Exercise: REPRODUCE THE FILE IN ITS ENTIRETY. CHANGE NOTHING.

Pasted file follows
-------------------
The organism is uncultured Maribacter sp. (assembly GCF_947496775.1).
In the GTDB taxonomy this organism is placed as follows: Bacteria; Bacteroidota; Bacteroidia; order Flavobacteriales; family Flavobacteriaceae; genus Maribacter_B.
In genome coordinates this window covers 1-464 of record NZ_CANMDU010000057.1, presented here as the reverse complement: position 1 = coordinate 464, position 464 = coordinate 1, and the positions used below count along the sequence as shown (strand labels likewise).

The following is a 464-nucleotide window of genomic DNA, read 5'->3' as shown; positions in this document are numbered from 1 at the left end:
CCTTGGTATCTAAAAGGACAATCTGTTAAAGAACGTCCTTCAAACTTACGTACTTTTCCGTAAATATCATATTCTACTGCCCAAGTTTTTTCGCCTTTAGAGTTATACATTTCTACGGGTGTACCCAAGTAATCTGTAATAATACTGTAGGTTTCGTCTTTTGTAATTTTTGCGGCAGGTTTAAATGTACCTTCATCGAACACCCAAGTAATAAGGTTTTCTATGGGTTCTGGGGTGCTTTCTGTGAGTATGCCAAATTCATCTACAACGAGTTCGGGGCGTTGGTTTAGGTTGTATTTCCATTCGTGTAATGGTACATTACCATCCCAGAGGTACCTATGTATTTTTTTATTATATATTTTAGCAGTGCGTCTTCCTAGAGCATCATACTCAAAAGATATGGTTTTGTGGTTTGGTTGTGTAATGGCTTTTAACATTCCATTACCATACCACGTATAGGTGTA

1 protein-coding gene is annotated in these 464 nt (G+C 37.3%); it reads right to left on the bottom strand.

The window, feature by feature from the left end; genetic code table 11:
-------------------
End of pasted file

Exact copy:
The organism is uncultured Maribacter sp. (assembly GCF_947496775.1).
In the GTDB taxonomy this organism is placed as follows: Bacteria; Bacteroidota; Bacteroidia; order Flavobacteriales; family Flavobacteriaceae; genus Maribacter_B.
In genome coordinates this window covers 1-464 of record NZ_CANMDU010000057.1, presented here as the reverse complement: position 1 = coordinate 464, position 464 = coordinate 1, and the positions used below count along the sequence as shown (strand labels likewise).

The following is a 464-nucleotide window of genomic DNA, read 5'->3' as shown; positions in this document are numbered from 1 at the left end:
CCTTGGTATCTAAAAGGACAATCTGTTAAAGAACGTCCTTCAAACTTACGTACTTTTCCGTAAATATCATATTCTACTGCCCAAGTTTTTTCGCCTTTAGAGTTATACATTTCTACGGGTGTACCCAAGTAATCTGTAATAATACTGTAGGTTTCGTCTTTTGTAATTTTTGCGGCAGGTTTAAATGTACCTTCATCGAACACCCAAGTAATAAGGTTTTCTATGGGTTCTGGGGTGCTTTCTGTGAGTATGCCAAATTCATCTACAACGAGTTCGGGGCGTTGGTTTAGGTTGTATTTCCATTCGTGTAATGGTACATTACCATCCCAGAGGTACCTATGTATTTTTTTATTATATATTTTAGCAGTGCGTCTTCCTAGAGCATCATACTCAAAAGATATGGTTTTGTGGTTTGGTTGTGTAATGGCTTTTAACATTCCATTACCATACCACGTATAGGTGTA

1 protein-coding gene is annotated in these 464 nt (G+C 37.3%); it reads right to left on the bottom strand.

The window, feature by feature from the left end; genetic code table 11: